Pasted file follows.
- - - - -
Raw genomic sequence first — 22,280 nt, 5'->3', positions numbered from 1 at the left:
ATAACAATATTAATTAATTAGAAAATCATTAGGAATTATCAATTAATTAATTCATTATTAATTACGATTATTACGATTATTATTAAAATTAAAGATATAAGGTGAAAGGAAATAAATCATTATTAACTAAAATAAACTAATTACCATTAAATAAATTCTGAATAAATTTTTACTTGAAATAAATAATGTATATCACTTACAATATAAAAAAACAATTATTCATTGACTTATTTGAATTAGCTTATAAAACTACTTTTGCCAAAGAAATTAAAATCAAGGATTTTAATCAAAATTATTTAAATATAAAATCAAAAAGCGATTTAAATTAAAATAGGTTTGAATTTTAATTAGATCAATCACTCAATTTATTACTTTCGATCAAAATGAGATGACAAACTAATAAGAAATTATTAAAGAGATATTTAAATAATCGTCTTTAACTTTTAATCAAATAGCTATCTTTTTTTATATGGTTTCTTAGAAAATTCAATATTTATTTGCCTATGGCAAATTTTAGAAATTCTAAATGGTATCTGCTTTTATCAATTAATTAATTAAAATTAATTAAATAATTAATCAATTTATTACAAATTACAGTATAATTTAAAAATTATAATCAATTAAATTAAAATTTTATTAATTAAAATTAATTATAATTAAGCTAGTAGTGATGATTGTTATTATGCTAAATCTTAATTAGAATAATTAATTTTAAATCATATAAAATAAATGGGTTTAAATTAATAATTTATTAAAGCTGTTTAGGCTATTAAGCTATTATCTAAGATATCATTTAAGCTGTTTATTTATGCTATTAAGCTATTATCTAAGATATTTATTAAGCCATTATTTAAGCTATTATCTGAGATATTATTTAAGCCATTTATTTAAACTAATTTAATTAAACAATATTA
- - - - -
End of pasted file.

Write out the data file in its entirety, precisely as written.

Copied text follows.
Raw genomic sequence first — 22,280 nt, 5'->3', positions numbered from 1 at the left:
ATAACAATATTAATTAATTAGAAAATCATTAGGAATTATCAATTAATTAATTCATTATTAATTACGATTATTACGATTATTATTAAAATTAAAGATATAAGGTGAAAGGAAATAAATCATTATTAACTAAAATAAACTAATTACCATTAAATAAATTCTGAATAAATTTTTACTTGAAATAAATAATGTATATCACTTACAATATAAAAAAACAATTATTCATTGACTTATTTGAATTAGCTTATAAAACTACTTTTGCCAAAGAAATTAAAATCAAGGATTTTAATCAAAATTATTTAAATATAAAATCAAAAAGCGATTTAAATTAAAATAGGTTTGAATTTTAATTAGATCAATCACTCAATTTATTACTTTCGATCAAAATGAGATGACAAACTAATAAGAAATTATTAAAGAGATATTTAAATAATCGTCTTTAACTTTTAATCAAATAGCTATCTTTTTTTATATGGTTTCTTAGAAAATTCAATATTTATTTGCCTATGGCAAATTTTAGAAATTCTAAATGGTATCTGCTTTTATCAATTAATTAATTAAAATTAATTAAATAATTAATCAATTTATTACAAATTACAGTATAATTTAAAAATTATAATCAATTAAATTAAAATTTTATTAATTAAAATTAATTATAATTAAGCTAGTAGTGATGATTGTTATTATGCTAAATCTTAATTAGAATAATTAATTTTAAATCATATAAAATAAATGGGTTTAAATTAATAATTTATTAAAGCTGTTTAGGCTATTAAGCTATTATCTAAGATATCATTTAAGCTGTTTATTTATGCTATTAAGCTATTATCTAAGATATTTATTAAGCCATTATTTAAGCTATTATCTGAGATATTATTTAAGCCATTTATTTAAACTAATTTAATTAAACAATATTA